Microsoft Rebate Cut Irks LARs

Sources told CRN that the Redmond, Wash.-based software giant has enacted a deep cut, effective July 1, on back-end rebates that LARs receive for selling those volume licenses to 1 point. While rebates have never been guaranteed, LARs have seen rebates of between 3.5 and 6 points of margin, depending on the volume and value of Select Agreements sold.

Microsoft is offering new incentives to its 22 LARs in the United States to push server software and solutions more heavily than Select Agreements, but those incentives may not prove to be as lucrative as rebates in the past, some sources say.

“The rebate structure is changing, and the guaranteed [rebate] portion is going down. There are supposed to be ways to make up for the shortfall, but I&'m not sure that&'s realistic,” said one LAR executive who requested anonymity.

“What they want to do is sell you to push certain products, such as the operating-system platforms [and] server-side products, which is okay, but it&'s harder to track and [the rebates] are not guaranteed,” the source added. “Before, [rebates] were based on revenue from the licensing program.”

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Microsoft declined to comment directly on the change, but the company said in a statement that it “periodically reviews its incentive programs for resellers to ensure that they support overall business strategies and long-term growth opportunities for partners.”

The new policy represents a major shift in how resellers are compensated for selling Microsoft software. In 2001, Microsoft took control over Enterprise Agreements (EAs) from LARs. While LARs continue to receive healthy fees for handling EA transaction services and remain authorized to sell Select Agreements, some fear the change signals that Microsoft may take Select Agreements direct.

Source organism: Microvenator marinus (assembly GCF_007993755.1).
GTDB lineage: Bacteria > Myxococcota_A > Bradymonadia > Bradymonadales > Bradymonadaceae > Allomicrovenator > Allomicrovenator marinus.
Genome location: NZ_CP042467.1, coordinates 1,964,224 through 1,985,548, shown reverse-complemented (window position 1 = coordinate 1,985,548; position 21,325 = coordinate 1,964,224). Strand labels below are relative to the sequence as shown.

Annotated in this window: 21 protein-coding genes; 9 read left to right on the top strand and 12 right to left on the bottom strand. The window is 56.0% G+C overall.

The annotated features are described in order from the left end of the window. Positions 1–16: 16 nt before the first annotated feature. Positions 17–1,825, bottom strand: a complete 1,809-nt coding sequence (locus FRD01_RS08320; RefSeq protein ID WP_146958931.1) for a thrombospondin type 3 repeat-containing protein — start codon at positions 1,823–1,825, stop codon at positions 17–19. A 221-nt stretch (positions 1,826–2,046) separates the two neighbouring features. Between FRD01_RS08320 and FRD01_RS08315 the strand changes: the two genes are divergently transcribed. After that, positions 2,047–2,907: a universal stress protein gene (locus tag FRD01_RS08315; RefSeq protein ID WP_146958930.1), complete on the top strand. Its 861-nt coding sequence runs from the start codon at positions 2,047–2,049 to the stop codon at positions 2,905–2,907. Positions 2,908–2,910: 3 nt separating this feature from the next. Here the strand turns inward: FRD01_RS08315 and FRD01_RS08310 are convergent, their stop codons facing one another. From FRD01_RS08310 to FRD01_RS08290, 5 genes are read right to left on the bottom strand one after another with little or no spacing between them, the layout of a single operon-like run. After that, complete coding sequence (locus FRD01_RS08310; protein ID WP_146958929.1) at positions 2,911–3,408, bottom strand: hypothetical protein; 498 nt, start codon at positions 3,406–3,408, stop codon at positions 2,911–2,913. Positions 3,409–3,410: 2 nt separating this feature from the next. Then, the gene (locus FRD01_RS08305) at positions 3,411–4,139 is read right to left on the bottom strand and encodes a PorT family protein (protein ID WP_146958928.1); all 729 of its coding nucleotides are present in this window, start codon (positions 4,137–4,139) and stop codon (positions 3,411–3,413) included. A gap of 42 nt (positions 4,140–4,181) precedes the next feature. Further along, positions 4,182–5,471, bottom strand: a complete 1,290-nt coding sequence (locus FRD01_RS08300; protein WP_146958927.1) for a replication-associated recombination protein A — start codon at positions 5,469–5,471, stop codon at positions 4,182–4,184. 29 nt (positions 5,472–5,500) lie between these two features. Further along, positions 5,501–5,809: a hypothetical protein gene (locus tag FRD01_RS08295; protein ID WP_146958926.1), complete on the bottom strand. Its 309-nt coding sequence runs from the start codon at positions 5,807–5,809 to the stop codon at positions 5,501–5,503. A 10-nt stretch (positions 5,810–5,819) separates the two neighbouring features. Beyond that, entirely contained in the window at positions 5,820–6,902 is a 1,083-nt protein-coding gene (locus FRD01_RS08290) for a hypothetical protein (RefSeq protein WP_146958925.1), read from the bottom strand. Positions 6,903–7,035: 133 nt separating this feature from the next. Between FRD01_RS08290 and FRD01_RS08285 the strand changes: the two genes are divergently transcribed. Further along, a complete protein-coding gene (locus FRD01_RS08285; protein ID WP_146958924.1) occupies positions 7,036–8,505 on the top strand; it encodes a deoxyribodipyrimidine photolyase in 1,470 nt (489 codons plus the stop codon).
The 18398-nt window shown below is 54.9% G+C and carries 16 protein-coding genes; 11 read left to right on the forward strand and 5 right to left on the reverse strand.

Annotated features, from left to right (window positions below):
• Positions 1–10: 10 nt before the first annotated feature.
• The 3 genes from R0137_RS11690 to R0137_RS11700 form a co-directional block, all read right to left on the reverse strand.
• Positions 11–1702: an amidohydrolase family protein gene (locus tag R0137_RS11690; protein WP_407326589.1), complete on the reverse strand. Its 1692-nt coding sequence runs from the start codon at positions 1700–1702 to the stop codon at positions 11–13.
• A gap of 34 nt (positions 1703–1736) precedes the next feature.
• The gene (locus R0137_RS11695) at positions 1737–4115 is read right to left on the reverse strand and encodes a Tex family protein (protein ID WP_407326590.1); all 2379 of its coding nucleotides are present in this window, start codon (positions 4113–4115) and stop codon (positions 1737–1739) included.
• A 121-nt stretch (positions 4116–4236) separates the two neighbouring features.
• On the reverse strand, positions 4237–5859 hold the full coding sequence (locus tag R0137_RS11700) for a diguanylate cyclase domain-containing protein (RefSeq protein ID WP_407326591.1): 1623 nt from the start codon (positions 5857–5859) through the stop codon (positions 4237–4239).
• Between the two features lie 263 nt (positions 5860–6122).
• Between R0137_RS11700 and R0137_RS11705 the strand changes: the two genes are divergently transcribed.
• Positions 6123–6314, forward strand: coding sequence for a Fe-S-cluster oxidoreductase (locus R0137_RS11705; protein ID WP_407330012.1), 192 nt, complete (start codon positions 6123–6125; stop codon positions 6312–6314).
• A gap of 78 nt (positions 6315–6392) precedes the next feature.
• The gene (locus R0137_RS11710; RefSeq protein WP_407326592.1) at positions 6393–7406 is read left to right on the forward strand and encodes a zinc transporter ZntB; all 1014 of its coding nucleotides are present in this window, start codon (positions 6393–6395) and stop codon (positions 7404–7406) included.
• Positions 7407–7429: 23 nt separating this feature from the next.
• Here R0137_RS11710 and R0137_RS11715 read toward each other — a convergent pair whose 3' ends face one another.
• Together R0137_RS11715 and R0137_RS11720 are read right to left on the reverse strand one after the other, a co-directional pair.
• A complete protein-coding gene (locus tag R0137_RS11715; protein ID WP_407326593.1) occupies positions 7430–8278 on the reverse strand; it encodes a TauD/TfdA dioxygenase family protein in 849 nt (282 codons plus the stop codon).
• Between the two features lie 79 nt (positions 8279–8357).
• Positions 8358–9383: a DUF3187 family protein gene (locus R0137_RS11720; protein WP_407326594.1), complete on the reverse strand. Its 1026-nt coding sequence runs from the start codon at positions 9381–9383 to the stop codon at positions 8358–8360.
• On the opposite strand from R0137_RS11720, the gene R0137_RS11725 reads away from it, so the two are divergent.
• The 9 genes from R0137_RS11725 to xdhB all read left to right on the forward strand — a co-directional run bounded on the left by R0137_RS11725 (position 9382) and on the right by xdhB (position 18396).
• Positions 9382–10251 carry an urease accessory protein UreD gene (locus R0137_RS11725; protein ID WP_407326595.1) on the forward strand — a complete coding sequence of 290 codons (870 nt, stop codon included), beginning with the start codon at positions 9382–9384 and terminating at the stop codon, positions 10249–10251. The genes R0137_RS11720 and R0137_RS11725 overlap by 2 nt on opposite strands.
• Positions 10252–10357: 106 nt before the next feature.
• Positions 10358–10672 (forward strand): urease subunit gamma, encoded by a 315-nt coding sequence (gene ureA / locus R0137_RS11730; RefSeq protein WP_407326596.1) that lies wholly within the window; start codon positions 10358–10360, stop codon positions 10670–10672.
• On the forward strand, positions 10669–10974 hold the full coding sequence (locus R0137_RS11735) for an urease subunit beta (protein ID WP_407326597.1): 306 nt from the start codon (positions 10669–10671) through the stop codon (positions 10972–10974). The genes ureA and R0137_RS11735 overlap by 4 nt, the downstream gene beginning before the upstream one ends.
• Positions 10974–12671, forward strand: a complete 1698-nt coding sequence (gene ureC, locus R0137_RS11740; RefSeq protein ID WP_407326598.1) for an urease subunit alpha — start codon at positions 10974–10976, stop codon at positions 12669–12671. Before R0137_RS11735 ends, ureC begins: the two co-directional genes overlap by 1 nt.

But others view it as positive for customers. “Microsoft is clearly migrating its channel programs to compensate the channel for true value delivery vs. just licensing management,” said Rich Fennessey, CEO of Insight Enterprises, a solution provider in Tempe, Ariz. “Their intent is to interest resellers in deployment and not just selling licensing.”

To that end, Microsoft plans announce in September enhancements to Software Assurance that gives customers free vouchers for deploying software they license, other sources noted.

Peter Ells, director of VARAssist for Software One, New Berlin, Wis., declined to comment on such a “touchy” subject but noted that Microsoft is offering new incentives to resellers such as midmarket server promotion that his firm is pushing.

Lynne Frankel, general manager of U.S. Reseller Sales, Small and Midmarket Solutions and Partners at Microsoft, said the company crafts programs for partners in each subsidiary and geography and has alerted resellers to the changes. “Our practice has always been to put a formal communication in place whenever we revise our programs,” she said. “Affected partners are aware of these changes.”

Yet the rebate cut has already caused stress for some LARs. “It tends to be a problem because [we] dip into the rebate to sell product,” one source said. “We&'re still scrambling to make ends meet on that.”